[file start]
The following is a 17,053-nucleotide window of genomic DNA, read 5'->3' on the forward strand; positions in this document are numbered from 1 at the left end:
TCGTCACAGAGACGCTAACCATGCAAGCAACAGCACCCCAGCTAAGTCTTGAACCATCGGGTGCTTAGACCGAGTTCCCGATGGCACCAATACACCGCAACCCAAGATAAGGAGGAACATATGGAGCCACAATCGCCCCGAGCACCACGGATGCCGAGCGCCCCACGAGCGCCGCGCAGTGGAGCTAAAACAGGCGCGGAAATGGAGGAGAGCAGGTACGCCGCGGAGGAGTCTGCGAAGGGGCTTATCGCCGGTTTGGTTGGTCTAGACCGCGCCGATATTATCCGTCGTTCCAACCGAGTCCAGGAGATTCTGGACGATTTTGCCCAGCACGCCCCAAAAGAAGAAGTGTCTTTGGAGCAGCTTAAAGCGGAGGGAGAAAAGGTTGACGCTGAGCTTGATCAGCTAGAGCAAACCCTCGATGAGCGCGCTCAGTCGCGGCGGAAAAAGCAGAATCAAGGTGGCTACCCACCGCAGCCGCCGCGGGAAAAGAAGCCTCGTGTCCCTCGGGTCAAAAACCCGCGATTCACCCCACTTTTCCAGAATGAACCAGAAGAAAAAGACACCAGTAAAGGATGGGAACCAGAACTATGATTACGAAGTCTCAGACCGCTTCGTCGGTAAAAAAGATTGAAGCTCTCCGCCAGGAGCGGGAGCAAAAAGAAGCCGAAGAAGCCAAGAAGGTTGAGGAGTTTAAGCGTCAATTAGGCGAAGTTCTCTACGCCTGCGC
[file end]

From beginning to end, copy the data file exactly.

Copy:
The following is a 17,053-nucleotide window of genomic DNA, read 5'->3' on the forward strand; positions in this document are numbered from 1 at the left end:
TCGTCACAGAGACGCTAACCATGCAAGCAACAGCACCCCAGCTAAGTCTTGAACCATCGGGTGCTTAGACCGAGTTCCCGATGGCACCAATACACCGCAACCCAAGATAAGGAGGAACATATGGAGCCACAATCGCCCCGAGCACCACGGATGCCGAGCGCCCCACGAGCGCCGCGCAGTGGAGCTAAAACAGGCGCGGAAATGGAGGAGAGCAGGTACGCCGCGGAGGAGTCTGCGAAGGGGCTTATCGCCGGTTTGGTTGGTCTAGACCGCGCCGATATTATCCGTCGTTCCAACCGAGTCCAGGAGATTCTGGACGATTTTGCCCAGCACGCCCCAAAAGAAGAAGTGTCTTTGGAGCAGCTTAAAGCGGAGGGAGAAAAGGTTGACGCTGAGCTTGATCAGCTAGAGCAAACCCTCGATGAGCGCGCTCAGTCGCGGCGGAAAAAGCAGAATCAAGGTGGCTACCCACCGCAGCCGCCGCGGGAAAAGAAGCCTCGTGTCCCTCGGGTCAAAAACCCGCGATTCACCCCACTTTTCCAGAATGAACCAGAAGAAAAAGACACCAGTAAAGGATGGGAACCAGAACTATGATTACGAAGTCTCAGACCGCTTCGTCGGTAAAAAAGATTGAAGCTCTCCGCCAGGAGCGGGAGCAAAAAGAAGCCGAAGAAGCCAAGAAGGTTGAGGAGTTTAAGCGTCAATTAGGCGAAGTTCTCTACGCCTGCGC